Today it’s all about the Constructivist learning. I’m going to share a few things and will leave it up to you to do most of the exploring. There is literally so much stuff that is available for me to share at today’s Tip that there is absolutely no way I could cover it all.
How much stuff you ask?
How about over 6,000,000 artifacts and photos? So . . . you’re gonna be on your own on this one.
Titled the Google Cultural Institute, you can seriously get lost in here for hours. Think the largest museum you can think of, then multiply that by a very large number and you get a sense of what’s available. And I’m not even talking about the whole Institute. Just the Historic Moments and World Wonders sections.
Ready to dive in? Read more
I’ve been on a bit of a Chrome browser / Chromebook / Google Apps for Education kick lately. There’s always been a strong connection between me and Google but we’ve been hanging out a lot more the last month or so.
Firefox has been ticking me off since last spring and so I migrated over to Chrome during the summer. I got my first Chromebook in July. Had the chance to do some training on using Google Drive mobile apps. And we’re hosting an awesome GAFE/Chromebook mini-conference in October. So it’s past the tipping my toe in the water stage. I’m at least waist deep and then some.
As a result of all the Google love, I’ve been spending hours in the Google Web Store. Trust me . . . it’s a quick way to lose all sense of time. But I have found some useful stuff in there. Today? Two of my latest finds that I think you might like too.
I’ve always been an Apple guy. Way back in the early 80s, I got started on an Apple IIe and nine-pin matrix printer before spending a few years in the wilderness with a clunky HP laptop. I’ve been part of the MacBook world ever since.
And while I don’t see myself moving from my MacBook / iPad / iPhone trifecta, some recent experiences with an Acer Chromebook might open up a bit of space somewhere in the margins for a JV player. I started playing around with my Chromebook this summer and have had the chance to work with some teachers over the last few weeks. Ease of use, Google Classroom, GAFE, handy Google Store apps all make the Chromebook a nice option for both individual and instructional use.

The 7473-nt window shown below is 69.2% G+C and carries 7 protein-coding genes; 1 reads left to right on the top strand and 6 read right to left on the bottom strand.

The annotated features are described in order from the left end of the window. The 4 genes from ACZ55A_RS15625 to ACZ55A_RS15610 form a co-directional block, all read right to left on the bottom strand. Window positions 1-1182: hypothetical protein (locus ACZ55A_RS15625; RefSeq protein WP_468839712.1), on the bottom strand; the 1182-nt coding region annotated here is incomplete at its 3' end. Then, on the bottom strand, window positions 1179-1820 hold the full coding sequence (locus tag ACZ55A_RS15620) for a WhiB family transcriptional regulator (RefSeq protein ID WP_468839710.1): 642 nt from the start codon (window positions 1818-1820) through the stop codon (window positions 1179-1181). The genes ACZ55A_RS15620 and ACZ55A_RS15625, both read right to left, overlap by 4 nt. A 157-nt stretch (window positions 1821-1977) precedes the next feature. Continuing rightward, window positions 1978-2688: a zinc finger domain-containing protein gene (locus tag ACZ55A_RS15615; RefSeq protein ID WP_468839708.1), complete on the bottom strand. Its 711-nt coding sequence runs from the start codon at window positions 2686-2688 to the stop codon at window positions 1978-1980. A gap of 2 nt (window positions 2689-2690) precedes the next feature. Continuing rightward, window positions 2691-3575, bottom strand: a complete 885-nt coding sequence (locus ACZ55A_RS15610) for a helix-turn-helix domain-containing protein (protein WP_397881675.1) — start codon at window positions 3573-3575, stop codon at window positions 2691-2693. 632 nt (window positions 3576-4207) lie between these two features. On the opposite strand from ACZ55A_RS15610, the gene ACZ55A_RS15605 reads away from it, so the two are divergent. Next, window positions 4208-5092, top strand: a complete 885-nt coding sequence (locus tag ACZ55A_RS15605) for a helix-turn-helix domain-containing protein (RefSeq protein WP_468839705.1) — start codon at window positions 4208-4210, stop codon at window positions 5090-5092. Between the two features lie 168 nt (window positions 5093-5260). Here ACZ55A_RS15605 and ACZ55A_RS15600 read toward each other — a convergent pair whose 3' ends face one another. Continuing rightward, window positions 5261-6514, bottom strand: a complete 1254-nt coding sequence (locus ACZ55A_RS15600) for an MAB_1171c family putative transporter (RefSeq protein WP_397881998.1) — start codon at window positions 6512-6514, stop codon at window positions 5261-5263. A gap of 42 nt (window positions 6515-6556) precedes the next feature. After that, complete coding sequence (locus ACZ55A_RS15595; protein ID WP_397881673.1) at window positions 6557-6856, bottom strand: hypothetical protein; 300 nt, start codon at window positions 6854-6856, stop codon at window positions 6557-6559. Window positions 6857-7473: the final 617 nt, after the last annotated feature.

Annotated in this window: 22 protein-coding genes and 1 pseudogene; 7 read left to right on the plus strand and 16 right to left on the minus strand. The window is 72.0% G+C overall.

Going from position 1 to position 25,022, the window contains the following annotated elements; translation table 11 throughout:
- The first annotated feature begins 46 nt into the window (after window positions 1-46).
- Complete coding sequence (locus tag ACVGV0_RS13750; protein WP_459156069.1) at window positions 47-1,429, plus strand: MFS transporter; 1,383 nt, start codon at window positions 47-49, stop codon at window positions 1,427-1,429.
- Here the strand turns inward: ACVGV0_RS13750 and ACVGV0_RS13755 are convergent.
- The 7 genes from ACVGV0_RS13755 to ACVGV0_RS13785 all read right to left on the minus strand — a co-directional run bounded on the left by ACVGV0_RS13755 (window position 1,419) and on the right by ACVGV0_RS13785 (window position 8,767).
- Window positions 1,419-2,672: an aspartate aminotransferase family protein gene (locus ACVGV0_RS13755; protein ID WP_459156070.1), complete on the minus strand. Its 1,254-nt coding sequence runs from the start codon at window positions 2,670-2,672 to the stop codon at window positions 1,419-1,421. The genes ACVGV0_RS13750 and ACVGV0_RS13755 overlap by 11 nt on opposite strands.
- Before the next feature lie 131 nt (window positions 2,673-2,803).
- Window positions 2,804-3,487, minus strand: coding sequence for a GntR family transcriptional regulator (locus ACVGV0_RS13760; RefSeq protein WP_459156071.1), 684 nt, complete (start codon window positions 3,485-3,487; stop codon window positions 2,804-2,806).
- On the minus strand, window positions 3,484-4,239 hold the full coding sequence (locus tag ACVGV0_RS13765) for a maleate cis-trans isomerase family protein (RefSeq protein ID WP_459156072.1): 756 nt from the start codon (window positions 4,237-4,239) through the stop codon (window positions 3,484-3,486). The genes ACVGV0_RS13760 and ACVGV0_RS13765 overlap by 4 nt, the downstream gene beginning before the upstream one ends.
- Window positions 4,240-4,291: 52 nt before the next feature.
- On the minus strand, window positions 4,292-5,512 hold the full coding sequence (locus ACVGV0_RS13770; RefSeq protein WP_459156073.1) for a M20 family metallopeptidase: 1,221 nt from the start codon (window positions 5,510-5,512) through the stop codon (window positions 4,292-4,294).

If you and others in your district are playing with the idea of using Chromebooks or are already in the pool, here are a few goodies that might help you along: Read more
Curse you Google.
I have consistently pledged my allegiance. Starting with Search, jumping into Google Earth, then Drive, and continuing through Google Plus and Hangouts, I’ve been a fan. Even when you discontinued Notebook, Wave, and Reader, I stuck around. (Okay. I’m actually fine with your Wave decision. That was not the best use of your 20% creative time.)
So I’m was a bit dismayed that I hadn’t yet received my invite to Google Classroom. Seriously? Where’s the love?
Of all of the present and past Google Tools, Classroom seems like one that could be incredibly useful for teachers. And I’ve been waiting all summer for my beta invite. But all is forgiven. Starting this week, Google Classroom is open to all users of Google Apps for Education. Read more
Google Maps. Geography trivia. And video games. Three of my favorite things. And now, they’re all together in one place.
Google’s new Smarty Pins. (Get it? Smarty Pants – Smarty Pins? You nutty Google engineers!)
Smarty Pins is basically a simple trivia game that asks questions with geo-tagged answers using the Google Maps interface. Read more